The Digital Pulse (the pulse in the fetlock joint) is faint and hard to find on a healthy horse that has been standing quietly. When a horse has been worked hard recently, the pulse will be strong and very obvious, and as you let your fingers rest on it, you can feel the pressure build then release smoothly as the blood perfuses the hoof.
If a horse has laminitis or an abscess, blood perfusion through the hoof is interrupted by the pressure caused by inflammation, and the digital pulse starts to “bound”, and is referred to as “a bounding pulse” because the blood starts to enter the hoof, the congestion in the hoof stops the surge of blood, it “bounds” back up the vessel and is shunted around the hoof to a vein. The pulse seems to “bounce” under your finger.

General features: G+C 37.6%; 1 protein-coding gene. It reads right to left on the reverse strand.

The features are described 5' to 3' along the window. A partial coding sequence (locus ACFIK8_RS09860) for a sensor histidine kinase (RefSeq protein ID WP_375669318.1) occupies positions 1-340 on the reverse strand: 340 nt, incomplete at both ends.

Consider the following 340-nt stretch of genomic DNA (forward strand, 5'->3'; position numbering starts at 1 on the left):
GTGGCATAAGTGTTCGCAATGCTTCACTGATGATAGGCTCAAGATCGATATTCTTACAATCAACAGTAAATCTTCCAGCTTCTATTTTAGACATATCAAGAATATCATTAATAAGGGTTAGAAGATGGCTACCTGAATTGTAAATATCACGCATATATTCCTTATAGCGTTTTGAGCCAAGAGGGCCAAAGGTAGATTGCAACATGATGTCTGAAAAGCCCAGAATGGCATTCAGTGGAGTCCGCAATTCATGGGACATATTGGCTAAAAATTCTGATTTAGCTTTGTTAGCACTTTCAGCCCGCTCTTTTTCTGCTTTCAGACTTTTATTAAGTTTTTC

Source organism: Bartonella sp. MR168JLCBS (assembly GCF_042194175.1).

Being able to find your horse’s digital pulse is a valuable skill that unfortunately far too few people can do. For great pictures and help go to:
Anatomy-of-the-Equine – Photographic Journey of the Horse at http://www.anatomy-of-the-equine.com/
There are two arteries on each leg that move blood to the foot, and the best place to access them is over the sesamoid bones on the inside and outside of the back of the fetlock joint.
Use your fingertips to push from the side of the fetlock joint around towards the back, like you are trying to push something ahead of them underneath the skin.
I suggest learning to locate them by lunging a horse for a few minutes to get a stronger pulse, then feel for the pulse. Its important to learn to detect the difference between a strong healthy pulse and a “bounding” pulse.